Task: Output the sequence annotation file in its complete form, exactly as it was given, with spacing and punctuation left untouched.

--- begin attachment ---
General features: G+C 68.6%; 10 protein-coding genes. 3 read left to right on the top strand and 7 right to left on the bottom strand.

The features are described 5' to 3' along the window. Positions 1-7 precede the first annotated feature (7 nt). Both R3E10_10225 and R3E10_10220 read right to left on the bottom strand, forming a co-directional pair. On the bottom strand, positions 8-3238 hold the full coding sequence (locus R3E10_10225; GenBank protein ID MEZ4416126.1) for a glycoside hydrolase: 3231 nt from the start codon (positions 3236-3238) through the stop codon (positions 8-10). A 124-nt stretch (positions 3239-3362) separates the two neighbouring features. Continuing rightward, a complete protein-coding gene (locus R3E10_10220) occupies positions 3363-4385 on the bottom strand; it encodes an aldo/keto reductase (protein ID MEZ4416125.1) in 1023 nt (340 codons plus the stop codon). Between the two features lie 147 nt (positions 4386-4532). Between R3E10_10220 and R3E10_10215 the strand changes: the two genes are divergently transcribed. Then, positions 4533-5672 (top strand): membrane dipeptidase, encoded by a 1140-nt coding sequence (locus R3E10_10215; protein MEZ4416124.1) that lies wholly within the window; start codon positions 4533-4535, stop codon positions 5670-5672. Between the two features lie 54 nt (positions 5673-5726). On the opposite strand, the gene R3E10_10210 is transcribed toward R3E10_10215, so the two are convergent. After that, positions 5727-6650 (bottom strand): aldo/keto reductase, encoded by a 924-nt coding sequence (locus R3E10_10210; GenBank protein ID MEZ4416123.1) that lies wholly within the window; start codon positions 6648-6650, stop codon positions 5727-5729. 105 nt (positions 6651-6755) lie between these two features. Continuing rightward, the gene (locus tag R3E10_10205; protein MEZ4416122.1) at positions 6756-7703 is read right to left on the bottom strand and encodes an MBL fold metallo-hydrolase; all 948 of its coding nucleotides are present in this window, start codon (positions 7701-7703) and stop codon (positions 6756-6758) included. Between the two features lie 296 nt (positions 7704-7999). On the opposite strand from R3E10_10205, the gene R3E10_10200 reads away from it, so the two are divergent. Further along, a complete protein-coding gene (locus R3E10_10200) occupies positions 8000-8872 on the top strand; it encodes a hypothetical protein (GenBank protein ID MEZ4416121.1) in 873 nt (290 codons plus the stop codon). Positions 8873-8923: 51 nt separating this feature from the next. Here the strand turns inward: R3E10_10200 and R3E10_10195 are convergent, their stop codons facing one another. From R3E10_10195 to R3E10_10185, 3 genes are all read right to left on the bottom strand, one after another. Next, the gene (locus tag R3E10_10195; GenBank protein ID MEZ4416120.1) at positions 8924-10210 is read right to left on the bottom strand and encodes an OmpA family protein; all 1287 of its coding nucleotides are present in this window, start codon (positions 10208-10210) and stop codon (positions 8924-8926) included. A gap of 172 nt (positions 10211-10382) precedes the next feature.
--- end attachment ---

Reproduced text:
General features: G+C 68.6%; 10 protein-coding genes. 3 read left to right on the top strand and 7 right to left on the bottom strand.

The features are described 5' to 3' along the window. Positions 1-7 precede the first annotated feature (7 nt). Both R3E10_10225 and R3E10_10220 read right to left on the bottom strand, forming a co-directional pair. On the bottom strand, positions 8-3238 hold the full coding sequence (locus R3E10_10225; GenBank protein ID MEZ4416126.1) for a glycoside hydrolase: 3231 nt from the start codon (positions 3236-3238) through the stop codon (positions 8-10). A 124-nt stretch (positions 3239-3362) separates the two neighbouring features. Continuing rightward, a complete protein-coding gene (locus R3E10_10220) occupies positions 3363-4385 on the bottom strand; it encodes an aldo/keto reductase (protein ID MEZ4416125.1) in 1023 nt (340 codons plus the stop codon). Between the two features lie 147 nt (positions 4386-4532). Between R3E10_10220 and R3E10_10215 the strand changes: the two genes are divergently transcribed. Then, positions 4533-5672 (top strand): membrane dipeptidase, encoded by a 1140-nt coding sequence (locus R3E10_10215; protein MEZ4416124.1) that lies wholly within the window; start codon positions 4533-4535, stop codon positions 5670-5672. Between the two features lie 54 nt (positions 5673-5726). On the opposite strand, the gene R3E10_10210 is transcribed toward R3E10_10215, so the two are convergent. After that, positions 5727-6650 (bottom strand): aldo/keto reductase, encoded by a 924-nt coding sequence (locus R3E10_10210; GenBank protein ID MEZ4416123.1) that lies wholly within the window; start codon positions 6648-6650, stop codon positions 5727-5729. 105 nt (positions 6651-6755) lie between these two features. Continuing rightward, the gene (locus tag R3E10_10205; protein MEZ4416122.1) at positions 6756-7703 is read right to left on the bottom strand and encodes an MBL fold metallo-hydrolase; all 948 of its coding nucleotides are present in this window, start codon (positions 7701-7703) and stop codon (positions 6756-6758) included. Between the two features lie 296 nt (positions 7704-7999). On the opposite strand from R3E10_10205, the gene R3E10_10200 reads away from it, so the two are divergent. Further along, a complete protein-coding gene (locus R3E10_10200) occupies positions 8000-8872 on the top strand; it encodes a hypothetical protein (GenBank protein ID MEZ4416121.1) in 873 nt (290 codons plus the stop codon). Positions 8873-8923: 51 nt separating this feature from the next. Here the strand turns inward: R3E10_10200 and R3E10_10195 are convergent, their stop codons facing one another. From R3E10_10195 to R3E10_10185, 3 genes are all read right to left on the bottom strand, one after another. Next, the gene (locus tag R3E10_10195; GenBank protein ID MEZ4416120.1) at positions 8924-10210 is read right to left on the bottom strand and encodes an OmpA family protein; all 1287 of its coding nucleotides are present in this window, start codon (positions 10208-10210) and stop codon (positions 8924-8926) included. A gap of 172 nt (positions 10211-10382) precedes the next feature.